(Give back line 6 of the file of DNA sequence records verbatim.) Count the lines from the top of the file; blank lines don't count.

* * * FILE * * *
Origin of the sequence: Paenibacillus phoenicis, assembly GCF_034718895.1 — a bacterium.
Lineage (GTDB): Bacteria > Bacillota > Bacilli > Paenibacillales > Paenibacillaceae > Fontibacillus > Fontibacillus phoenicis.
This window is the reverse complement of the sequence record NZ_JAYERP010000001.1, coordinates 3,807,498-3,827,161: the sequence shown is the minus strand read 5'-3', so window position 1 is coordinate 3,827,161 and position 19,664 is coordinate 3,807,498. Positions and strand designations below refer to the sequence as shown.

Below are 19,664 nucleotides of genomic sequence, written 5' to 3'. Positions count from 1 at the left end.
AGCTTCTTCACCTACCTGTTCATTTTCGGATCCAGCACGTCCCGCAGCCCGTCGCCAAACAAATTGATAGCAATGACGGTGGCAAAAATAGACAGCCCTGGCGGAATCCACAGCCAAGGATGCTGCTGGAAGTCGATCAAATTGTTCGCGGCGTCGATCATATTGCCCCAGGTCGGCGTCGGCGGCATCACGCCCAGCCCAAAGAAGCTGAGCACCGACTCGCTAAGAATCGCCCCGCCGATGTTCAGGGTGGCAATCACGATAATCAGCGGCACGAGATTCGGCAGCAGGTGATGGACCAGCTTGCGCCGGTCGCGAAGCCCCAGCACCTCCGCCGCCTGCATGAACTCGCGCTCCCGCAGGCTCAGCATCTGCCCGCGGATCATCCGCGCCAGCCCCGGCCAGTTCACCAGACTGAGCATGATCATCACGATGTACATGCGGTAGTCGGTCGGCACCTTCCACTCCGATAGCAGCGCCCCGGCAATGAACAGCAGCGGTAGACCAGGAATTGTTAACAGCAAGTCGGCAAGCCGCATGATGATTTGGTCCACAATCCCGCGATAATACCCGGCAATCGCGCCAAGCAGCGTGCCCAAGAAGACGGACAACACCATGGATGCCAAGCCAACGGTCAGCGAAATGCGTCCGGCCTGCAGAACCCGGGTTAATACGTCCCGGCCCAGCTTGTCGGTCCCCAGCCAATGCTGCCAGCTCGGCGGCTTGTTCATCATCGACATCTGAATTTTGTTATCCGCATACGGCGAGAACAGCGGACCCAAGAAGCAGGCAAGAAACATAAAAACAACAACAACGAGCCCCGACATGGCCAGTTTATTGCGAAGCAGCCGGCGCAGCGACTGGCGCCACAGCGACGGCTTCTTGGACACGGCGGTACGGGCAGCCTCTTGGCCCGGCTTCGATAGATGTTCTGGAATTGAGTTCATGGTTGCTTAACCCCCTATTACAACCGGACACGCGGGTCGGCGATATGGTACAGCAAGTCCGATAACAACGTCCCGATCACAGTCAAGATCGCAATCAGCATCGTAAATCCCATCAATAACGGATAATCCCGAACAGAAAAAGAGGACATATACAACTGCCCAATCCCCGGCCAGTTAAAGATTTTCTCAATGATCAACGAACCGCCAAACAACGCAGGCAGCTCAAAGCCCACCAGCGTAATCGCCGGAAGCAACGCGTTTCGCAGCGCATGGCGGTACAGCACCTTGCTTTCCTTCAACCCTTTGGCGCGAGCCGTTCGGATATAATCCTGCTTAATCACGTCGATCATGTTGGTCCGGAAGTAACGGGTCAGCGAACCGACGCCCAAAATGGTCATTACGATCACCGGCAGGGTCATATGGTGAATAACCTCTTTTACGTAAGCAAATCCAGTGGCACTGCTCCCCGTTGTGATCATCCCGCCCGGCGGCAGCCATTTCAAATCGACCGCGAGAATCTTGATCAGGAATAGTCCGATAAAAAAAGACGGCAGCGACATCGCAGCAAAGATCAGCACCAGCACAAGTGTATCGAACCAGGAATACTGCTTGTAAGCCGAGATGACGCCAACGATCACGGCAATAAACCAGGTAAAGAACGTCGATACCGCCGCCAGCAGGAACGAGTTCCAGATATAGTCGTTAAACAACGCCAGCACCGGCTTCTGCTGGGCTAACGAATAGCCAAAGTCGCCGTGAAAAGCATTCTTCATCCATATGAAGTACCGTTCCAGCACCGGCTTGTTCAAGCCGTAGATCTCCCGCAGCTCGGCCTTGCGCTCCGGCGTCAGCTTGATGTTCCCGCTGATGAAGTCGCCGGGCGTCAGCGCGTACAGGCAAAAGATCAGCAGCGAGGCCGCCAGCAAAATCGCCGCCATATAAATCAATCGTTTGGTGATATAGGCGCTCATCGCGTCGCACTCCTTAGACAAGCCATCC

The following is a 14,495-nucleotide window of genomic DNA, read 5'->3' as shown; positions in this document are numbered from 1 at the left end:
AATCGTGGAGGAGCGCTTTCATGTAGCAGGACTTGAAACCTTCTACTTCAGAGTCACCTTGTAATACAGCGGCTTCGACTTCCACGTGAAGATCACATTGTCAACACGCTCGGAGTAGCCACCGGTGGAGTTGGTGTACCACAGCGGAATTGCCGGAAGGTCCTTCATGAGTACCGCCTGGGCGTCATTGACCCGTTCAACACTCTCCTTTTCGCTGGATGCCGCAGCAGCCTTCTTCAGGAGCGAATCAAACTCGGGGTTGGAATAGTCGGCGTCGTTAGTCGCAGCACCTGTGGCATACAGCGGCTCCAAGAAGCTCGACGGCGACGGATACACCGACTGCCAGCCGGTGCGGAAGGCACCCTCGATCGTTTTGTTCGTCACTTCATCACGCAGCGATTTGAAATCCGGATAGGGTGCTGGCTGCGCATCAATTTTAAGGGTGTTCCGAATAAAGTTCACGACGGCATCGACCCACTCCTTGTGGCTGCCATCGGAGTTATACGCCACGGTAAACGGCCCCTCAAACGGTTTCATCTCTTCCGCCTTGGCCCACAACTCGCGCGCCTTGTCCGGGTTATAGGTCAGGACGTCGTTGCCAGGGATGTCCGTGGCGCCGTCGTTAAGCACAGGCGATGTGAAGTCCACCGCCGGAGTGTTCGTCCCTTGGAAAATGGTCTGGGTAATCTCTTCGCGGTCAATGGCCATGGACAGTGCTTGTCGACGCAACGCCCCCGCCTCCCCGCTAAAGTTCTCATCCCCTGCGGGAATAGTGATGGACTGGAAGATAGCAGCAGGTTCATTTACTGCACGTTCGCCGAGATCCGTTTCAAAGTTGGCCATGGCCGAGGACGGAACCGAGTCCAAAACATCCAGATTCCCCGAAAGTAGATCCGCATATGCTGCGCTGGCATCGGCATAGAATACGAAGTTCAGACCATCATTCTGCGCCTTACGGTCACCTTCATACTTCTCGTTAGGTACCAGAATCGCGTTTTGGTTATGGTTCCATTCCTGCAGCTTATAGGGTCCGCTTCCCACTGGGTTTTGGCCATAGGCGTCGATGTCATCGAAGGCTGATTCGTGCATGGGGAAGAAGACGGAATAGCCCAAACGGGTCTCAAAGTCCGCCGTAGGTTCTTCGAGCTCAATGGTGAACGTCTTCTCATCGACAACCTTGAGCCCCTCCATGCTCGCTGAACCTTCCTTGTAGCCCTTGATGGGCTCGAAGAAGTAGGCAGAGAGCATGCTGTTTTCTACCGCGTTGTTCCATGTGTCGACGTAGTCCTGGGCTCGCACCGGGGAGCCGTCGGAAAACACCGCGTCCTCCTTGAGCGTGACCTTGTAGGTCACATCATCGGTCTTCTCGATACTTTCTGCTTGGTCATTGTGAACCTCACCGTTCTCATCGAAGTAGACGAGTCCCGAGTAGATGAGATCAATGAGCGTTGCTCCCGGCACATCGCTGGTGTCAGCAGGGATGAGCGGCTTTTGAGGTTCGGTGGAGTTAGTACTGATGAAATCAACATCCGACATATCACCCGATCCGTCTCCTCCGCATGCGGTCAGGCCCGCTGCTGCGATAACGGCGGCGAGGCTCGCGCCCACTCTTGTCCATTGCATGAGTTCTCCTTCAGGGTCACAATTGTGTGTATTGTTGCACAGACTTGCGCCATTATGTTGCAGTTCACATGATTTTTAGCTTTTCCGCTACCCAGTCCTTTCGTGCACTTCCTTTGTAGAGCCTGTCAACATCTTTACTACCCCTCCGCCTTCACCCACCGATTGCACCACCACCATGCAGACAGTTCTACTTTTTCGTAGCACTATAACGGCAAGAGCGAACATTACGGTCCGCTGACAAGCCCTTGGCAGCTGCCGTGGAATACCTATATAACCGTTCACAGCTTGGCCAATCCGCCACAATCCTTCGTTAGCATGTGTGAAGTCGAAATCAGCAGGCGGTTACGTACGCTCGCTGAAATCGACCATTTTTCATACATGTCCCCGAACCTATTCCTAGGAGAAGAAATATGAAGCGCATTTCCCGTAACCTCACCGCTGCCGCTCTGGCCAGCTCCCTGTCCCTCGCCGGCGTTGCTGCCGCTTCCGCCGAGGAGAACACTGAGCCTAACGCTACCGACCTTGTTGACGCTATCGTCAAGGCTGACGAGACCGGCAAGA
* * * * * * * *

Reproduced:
The following is a 14,495-nucleotide window of genomic DNA, read 5'->3' as shown; positions in this document are numbered from 1 at the left end: